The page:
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Project Highlight: GeoCollaborative Crisis Management
Alan M. MacEachren
, Sven Fuhrmann
, Michael McNeese
, Guoray Cai
, Rajeev Sharma
GeoVISTA Center, Penn State
Department of Geography, Penn State
School of Information Sciences & Technology, Penn State
Dept. of Computer Science & Engineering, Penn State
Advanced Interfaces, Inc. State College PA
The Pennsylvania State University, University Park, PA 16802
{maceachren, fuhrmann, mdm25, gxc26, rxs51}
The major natural disasters that occurred in the last few months
have shown the importance and necessity for collaborative, inter-
national crisis management. Current geoinformation technologies
are potentially powerful tools for mitigation, preparation, re-
sponse, and recovery tasks in crisis situations; however, they fail
to support group work and have typically been designed without
scientific understanding of how groups (or groups of groups)
work in crisis management to collect, process, and use geospatial
information. The GeoCollaborative Crisis Management (GCCM)
project investigates how groups utilize geospatial technologies in
crisis situations and uses findings to design novel, multimodal
(speech and gesture-based), collaborative interfaces for geospatial
Multimodal Interfaces, Human-Centered Design, GeoCollabora-
tion, GIS, Knowledge Elicitation, Crisis Management.
The need to develop information science and technology to sup-
port international, collaborative crisis management has never been
more apparent. The major Tsunami disaster that hit the Indian
Peninsula in December 2004 indicated once again that interna-
tional, federal, state, and local government agencies must develop
coordinated strategies and adopt advanced and usable technolo-
gies to prepare for and cope with crises.
Our research addresses two overarching issues: (1) the under-
standing of geotechnology-based group work in crisis situations
and (2) the development of geospatial information technology that
enables better collaboration in same-place and distributed crisis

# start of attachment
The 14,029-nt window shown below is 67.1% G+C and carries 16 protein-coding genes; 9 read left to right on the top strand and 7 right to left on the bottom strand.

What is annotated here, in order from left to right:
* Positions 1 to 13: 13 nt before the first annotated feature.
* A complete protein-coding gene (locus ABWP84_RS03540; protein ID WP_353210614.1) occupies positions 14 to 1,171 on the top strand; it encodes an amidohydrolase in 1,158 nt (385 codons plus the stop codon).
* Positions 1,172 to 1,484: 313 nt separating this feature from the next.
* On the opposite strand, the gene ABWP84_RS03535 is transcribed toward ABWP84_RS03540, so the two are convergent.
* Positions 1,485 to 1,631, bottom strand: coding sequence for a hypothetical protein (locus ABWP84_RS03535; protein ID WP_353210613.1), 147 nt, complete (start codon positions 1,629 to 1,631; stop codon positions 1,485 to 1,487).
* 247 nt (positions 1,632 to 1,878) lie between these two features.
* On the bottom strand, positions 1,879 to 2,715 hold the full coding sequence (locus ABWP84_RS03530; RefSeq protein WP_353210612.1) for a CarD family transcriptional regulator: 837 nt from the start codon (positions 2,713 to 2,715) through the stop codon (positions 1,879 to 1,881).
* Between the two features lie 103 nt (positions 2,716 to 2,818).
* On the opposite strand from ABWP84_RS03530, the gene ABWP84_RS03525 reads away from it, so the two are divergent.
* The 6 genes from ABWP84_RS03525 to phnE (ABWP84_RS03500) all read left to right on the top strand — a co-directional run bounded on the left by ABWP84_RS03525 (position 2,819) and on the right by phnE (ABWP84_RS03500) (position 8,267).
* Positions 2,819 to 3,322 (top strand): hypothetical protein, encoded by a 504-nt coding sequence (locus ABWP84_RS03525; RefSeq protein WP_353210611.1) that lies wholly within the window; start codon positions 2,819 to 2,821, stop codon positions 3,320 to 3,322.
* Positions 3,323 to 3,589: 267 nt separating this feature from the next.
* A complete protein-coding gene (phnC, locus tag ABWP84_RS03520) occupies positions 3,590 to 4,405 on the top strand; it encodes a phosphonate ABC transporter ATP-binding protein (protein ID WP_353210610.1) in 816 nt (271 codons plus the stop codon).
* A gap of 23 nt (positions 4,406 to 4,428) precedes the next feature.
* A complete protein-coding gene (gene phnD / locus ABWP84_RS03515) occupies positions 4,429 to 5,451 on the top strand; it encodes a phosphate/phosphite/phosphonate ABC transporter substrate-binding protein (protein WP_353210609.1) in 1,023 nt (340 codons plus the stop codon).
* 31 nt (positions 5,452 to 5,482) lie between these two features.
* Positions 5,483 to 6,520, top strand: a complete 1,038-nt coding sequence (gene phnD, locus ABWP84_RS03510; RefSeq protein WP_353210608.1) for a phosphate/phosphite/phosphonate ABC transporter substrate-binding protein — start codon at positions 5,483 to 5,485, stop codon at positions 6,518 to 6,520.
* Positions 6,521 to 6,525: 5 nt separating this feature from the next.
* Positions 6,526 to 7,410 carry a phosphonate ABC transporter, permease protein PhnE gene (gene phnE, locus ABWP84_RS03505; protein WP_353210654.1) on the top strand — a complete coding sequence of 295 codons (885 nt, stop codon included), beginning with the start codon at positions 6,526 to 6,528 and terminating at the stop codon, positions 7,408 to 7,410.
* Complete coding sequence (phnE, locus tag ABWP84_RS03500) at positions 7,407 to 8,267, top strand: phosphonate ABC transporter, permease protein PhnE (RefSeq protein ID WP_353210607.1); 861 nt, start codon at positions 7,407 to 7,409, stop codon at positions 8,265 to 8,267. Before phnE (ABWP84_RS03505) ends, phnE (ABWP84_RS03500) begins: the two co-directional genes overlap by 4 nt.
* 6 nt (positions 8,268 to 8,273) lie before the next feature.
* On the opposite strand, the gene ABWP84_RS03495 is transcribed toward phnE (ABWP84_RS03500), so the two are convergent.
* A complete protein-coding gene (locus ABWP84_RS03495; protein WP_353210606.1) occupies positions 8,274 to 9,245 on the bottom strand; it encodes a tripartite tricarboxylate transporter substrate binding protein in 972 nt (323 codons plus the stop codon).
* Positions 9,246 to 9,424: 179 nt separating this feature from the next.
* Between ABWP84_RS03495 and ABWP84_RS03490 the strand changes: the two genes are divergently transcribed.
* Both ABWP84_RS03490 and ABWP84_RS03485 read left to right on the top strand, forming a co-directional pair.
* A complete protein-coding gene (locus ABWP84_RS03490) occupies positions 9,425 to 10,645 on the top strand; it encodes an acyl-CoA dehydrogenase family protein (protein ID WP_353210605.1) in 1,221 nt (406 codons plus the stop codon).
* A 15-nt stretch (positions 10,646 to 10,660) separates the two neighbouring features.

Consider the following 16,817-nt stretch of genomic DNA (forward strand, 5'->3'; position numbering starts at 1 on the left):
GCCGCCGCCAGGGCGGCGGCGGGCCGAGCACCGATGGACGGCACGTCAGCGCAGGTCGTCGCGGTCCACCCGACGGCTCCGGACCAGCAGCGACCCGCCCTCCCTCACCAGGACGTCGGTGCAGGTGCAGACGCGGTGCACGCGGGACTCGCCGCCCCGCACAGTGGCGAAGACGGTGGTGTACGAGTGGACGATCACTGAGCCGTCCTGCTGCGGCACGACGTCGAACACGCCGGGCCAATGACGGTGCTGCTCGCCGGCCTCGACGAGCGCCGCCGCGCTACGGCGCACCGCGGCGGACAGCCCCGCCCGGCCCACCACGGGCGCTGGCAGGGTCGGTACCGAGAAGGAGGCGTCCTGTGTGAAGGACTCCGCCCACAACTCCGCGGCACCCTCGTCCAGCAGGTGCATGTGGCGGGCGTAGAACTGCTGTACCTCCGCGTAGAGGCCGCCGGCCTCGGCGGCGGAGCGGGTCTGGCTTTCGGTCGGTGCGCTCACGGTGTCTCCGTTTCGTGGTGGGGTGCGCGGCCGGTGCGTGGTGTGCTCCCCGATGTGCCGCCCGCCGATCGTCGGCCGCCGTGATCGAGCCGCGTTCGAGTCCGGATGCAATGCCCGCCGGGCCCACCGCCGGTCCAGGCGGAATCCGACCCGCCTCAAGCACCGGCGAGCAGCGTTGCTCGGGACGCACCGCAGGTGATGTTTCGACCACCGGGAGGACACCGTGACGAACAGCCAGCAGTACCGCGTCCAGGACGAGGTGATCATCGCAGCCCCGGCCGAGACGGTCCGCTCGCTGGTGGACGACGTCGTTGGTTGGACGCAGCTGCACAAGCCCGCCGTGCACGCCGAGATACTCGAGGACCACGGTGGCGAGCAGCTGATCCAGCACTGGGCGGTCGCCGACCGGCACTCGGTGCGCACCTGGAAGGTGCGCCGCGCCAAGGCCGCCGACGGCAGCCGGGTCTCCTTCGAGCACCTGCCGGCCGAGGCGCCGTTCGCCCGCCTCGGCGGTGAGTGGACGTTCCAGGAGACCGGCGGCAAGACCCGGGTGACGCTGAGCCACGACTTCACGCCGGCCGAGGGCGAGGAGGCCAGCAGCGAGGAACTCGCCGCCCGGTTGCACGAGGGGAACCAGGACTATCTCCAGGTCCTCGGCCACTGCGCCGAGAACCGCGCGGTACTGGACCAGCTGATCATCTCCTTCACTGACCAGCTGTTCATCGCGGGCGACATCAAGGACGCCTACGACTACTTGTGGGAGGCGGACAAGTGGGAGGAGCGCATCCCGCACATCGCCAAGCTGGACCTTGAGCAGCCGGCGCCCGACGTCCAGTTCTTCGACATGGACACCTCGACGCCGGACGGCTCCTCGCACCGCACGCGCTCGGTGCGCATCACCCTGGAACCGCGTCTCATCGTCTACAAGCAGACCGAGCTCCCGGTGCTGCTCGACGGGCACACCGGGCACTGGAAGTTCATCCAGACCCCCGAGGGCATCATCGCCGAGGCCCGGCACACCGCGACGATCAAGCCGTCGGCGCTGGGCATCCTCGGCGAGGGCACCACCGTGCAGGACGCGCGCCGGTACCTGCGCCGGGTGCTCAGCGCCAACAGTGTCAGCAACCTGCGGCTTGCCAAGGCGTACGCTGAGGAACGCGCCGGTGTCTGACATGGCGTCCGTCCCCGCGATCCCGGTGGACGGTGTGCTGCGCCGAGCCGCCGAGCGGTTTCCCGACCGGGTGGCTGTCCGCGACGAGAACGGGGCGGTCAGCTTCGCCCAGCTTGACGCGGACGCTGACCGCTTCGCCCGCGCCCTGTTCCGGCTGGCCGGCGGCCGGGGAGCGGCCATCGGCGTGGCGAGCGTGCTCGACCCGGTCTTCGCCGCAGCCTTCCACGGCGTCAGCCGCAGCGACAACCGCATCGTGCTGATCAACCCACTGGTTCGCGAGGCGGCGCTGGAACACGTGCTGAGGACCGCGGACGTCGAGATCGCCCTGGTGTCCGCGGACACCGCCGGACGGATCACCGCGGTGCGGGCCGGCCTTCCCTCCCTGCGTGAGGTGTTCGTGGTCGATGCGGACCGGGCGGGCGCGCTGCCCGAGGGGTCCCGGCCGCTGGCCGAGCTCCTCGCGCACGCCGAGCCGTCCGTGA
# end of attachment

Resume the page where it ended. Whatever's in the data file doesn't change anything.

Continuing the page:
management situations, utilizing multimodal (speech and gesture-
based) interface technologies [1]. The GeoCollaborative Crisis
Management (GCCM) project follows a five-tiered approach
towards its scientific research objectives. The goal is to enable
geotechnology-based crisis management through the following
(1) understanding cognitive readiness in real world geo-
collaborative activity,
(2) testing theories of cognitive readiness within team simulation
(3) understanding technology enabled group work,
(4) developing natural, easy to use, multimodal interfaces to
geospatial information technology, and
(5) developing
(CSCW) Systems that use shared visual displays to mediate
discussion of site situation, and action for crisis management.
Over the last two years the research group was successful in es-
tablishing strong contacts with many local, state and federal agen-
cies, which in return, contributed support to our research goals
(e.g., by providing their real world expertise, access to personnel
and field exercises, access to geospatial data, etc.). Through their
support and enthusiasm for usable geospatial technology, we were
able to conduct a range of ethnographic field studies, e.g. the use
of mobile technologies in the West Nile Virus Program of the
Pennsylvania Department of Environmental Protection [2], and
observations of Pennsylvania Emergency Management Agency
(PEMA) terrorist related field exercises. Additional GCCM
agency collaborators are: Port Authority of New York & New
Jersey: Operations and Emergency Management, U.S. Geological
Survey, Florida Division of Emergency Management, National
Geospatial-Intelligence Agency, Air Force Research Laboratory,
Wright-Patterson Air Force Base, Federal Geographic Data
Committee, U.S. Environmental Protection Agency, U.S. De-
partment of Health and Human Services: Agency for Toxic Sub-
stances and Disease Registry, National Aeronautics and Space
Administration: Earth Science Applications Division, the Centre
Region Council of Governments, and the Penn State Office of
Physical Plant. A yearly meeting with all collaborators has been a
successful platform for maintaining and initiating contacts in the
crisis management domain. The last GCCM meeting, held at the
USGS in November 2004, attracted over 40 participants from the
crisis management and closely related domains.
Our ethnographic field studies revealed that maps are essential
collaboration tools in crisis situations. Project members were able
to develop a theoretical framework for map-mediated collabora-
tion and used this framework to design a prototype environment
for developing and testing mobile multimodal components. In
addition to field studies, NeoCITIES, a simulation software envi-
ronment developed on an earlier project to assess group collabora-
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tion is being extended and applied to understanding how domain
experts (policemen, firemen, and EMS workers) collaborate
knowingly and/or unknowingly in crisis situations [3]. A supple-
ment NSF award to the project will extend this work to the devel-
opment of a collaborative map-based web portal and the study of
its use by collaborating teams involved in international humani-
tarian relief logistics.
As a component of our human-centered research, project mem-
bers (with input from agency experts) developed three prototypes